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Country profile: El-salvador

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Map of El-salvador

El Salvador which is Spanish for "the saviour" - or Jesus Christ - has been wracked by civil war and a succession of natural disasters.

The tiny country is the most densely-populated state on the mainland of the Americas and is highly industrialised. But social inequality and a susceptibility to earthquakes have shaped much of modern El Salvador.


In the 1980s El Salvador was ravaged by a bitter civil war. This was stoked by gross inequality between a small and wealthy elite which dominated the government and the economy and the overwhelming majority of the population many of whom lived - and continue to live - in abject squalor. The war left around 70000 people dead and caused damage worth $2bn but it also brought about important political reforms.

In 1992 a United Nations-brokered peace agreement ended the civil war but no sooner had El Salvador begun to recover when it was hit by a series of natural disasters notably Hurricane Mitch in 1998 and earthquakes in 2001. These left at least 1200 people dead and more than a million others homeless.

The economy depends heavily on the money sent home by Salvadoreans living in the US. Poverty civil war natural disasters and their consequent dislocations have left their mark on El Salvador's society which is among the most crime-ridden in the Americas.

Violent street gangs known as "maras" have been described by President Saca as a "regional problem that requires regional solutions". One of the most notorious groups was started in the 1980s by Salvadoran immigrants in the US.


  • Full name: Republic of El Salvador
  • Population: 6.2 million (UN 2009)
  • Capital: San Salvador
  • Area: 21041 sq km (8124 sq miles)
  • Major language: Spanish
  • Major religion: Christianity
  • Life expectancy: 67 years (men) 76 years (women) (UN)
  • Monetary unit: US dollar & Salvadoran colon
  • Main exports: Offshore assembly exports coffee sugar shrimp textiles chemicals electricity
  • GNI per capita: US $3480 (World Bank 2007)
  • Internet domain: .sv
  • International dialling code: +503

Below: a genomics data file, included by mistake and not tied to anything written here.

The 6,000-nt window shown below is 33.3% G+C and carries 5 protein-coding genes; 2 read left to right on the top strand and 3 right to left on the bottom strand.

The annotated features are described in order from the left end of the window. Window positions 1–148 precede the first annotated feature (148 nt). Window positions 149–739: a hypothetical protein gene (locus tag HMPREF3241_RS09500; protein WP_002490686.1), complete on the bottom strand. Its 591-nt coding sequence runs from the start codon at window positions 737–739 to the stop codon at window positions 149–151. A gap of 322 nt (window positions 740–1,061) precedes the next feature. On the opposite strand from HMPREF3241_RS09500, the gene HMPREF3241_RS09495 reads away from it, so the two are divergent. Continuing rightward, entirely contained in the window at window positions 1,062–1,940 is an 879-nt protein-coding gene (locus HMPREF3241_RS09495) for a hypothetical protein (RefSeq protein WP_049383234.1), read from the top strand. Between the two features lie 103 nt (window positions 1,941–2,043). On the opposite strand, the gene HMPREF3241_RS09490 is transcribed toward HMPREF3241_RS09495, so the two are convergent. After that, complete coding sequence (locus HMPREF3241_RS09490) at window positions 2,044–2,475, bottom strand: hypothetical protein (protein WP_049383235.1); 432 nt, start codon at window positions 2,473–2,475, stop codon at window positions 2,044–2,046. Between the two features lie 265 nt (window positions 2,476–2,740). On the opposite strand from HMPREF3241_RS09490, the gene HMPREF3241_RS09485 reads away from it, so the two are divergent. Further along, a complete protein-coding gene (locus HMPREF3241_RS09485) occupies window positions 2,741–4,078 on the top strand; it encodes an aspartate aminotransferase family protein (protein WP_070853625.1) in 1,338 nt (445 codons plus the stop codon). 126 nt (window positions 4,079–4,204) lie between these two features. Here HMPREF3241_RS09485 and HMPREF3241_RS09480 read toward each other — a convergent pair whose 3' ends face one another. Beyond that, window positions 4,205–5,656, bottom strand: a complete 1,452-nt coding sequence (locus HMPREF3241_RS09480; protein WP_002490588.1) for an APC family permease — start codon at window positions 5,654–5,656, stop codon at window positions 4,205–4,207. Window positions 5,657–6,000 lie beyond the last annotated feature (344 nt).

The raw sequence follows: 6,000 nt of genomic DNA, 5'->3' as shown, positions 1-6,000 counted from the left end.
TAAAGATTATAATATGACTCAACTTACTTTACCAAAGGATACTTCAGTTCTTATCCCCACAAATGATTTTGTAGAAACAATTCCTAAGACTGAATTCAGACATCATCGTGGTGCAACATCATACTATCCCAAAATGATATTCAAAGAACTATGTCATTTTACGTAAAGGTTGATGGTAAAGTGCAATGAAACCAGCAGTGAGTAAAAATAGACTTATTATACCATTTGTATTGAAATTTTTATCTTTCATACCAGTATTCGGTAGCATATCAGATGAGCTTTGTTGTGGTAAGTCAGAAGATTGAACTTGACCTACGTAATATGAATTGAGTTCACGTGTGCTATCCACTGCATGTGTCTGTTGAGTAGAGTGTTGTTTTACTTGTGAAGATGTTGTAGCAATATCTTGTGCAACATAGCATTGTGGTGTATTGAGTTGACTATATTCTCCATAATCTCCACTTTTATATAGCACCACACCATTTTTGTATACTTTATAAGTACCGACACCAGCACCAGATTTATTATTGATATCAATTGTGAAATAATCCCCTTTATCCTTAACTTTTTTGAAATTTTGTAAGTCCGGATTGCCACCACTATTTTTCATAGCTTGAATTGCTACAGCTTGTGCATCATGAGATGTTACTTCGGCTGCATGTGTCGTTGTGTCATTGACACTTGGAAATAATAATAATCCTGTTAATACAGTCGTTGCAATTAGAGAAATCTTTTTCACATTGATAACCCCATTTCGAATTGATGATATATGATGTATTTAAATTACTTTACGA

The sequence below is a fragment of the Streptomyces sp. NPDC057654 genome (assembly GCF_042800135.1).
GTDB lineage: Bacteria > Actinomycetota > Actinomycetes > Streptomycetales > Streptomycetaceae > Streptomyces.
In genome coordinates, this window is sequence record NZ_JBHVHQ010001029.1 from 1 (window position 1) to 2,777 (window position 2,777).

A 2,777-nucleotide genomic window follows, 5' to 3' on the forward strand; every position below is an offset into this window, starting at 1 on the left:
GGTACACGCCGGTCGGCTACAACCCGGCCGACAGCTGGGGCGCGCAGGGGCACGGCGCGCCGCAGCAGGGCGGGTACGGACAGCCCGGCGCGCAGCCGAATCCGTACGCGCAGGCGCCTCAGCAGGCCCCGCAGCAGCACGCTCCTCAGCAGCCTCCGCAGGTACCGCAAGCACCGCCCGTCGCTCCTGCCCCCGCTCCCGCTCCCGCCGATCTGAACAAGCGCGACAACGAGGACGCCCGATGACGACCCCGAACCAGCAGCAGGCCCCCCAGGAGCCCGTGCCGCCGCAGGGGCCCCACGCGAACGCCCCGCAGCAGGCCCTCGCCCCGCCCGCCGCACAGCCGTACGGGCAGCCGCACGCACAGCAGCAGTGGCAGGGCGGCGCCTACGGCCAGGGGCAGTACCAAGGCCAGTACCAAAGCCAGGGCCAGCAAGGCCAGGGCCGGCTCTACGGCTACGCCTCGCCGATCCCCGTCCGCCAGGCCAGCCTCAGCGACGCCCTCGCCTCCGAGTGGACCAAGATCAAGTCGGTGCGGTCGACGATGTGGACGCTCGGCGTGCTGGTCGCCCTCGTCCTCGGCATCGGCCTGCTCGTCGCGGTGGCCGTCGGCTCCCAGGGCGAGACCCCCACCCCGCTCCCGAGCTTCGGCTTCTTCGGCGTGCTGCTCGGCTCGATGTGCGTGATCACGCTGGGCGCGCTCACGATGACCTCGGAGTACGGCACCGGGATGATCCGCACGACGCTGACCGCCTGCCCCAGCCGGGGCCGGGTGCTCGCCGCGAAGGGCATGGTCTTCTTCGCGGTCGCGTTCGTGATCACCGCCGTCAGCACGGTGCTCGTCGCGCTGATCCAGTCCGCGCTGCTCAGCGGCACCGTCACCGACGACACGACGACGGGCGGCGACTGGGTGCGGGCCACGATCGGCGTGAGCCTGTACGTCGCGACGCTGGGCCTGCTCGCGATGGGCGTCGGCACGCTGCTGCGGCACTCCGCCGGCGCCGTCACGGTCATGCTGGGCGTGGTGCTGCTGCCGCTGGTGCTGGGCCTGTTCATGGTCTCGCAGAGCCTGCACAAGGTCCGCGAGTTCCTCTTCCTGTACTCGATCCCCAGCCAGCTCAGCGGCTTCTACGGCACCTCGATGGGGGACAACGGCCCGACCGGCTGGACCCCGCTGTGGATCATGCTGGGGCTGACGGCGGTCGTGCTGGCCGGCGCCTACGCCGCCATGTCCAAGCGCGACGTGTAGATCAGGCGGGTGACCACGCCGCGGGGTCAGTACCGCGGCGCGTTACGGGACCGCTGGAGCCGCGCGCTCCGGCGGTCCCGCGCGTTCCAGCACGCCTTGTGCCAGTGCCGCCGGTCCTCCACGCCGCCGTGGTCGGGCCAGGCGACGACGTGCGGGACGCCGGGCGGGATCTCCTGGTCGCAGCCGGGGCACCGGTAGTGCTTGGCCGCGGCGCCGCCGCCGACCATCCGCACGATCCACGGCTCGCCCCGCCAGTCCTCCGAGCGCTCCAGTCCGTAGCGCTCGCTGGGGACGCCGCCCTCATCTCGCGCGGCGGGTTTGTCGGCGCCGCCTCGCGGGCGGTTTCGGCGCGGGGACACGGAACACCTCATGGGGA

Mauricio Funes
Funes is the first left-wing president in two decades

President: Mauricio Funes

Mauricio Funes' election victory in March 2009 marked the first time in 20 years that a left-wing leader had come to power in El Salvador.

He defeated his conservative rival from the Arena party which had previously won every election since El Salvador's civil war ended in 1992. Mr Funes took office on 1 June 2009.

Mr Funes' FMLN party ( Farabundo Marti National Liberation Front) was founded by Marxist guerillas who were engaged in a conflict against the US-backed government in the 1980s.

At least 75000 people were killed during the civil war. In 1992 the FMLN signed a peace agreement and re-branded itself as a legitimate political party.

Mr Funes himself was never involved in armed uprising. He gave up his career as TV journalist to run for president.

He is considered a moderate and says he admires US President Barack Obama. Like Mr Obama he campaigned on a platform of change. Mr Funes says he wants to build a relationship of "understanding and mutual respect" with the United States.

He has also expressed admiration for the economic policies of Brazil's moderate left-wing president Luiz Inacio Lula da Silva.

Mauricio Funes was born on 18 October 1959. He is married to a Brazilian doctor and has three children.


Press freedom is guaranteed under El Salvador's constitution and the media freely and routinely criticise the government and report on opposition activities.

Broadcasting is dominated by private operators with a handful of national TV networks. There are scores of radio stations in the capital alone.

Cable TV is widely available and carries international channels.

The press










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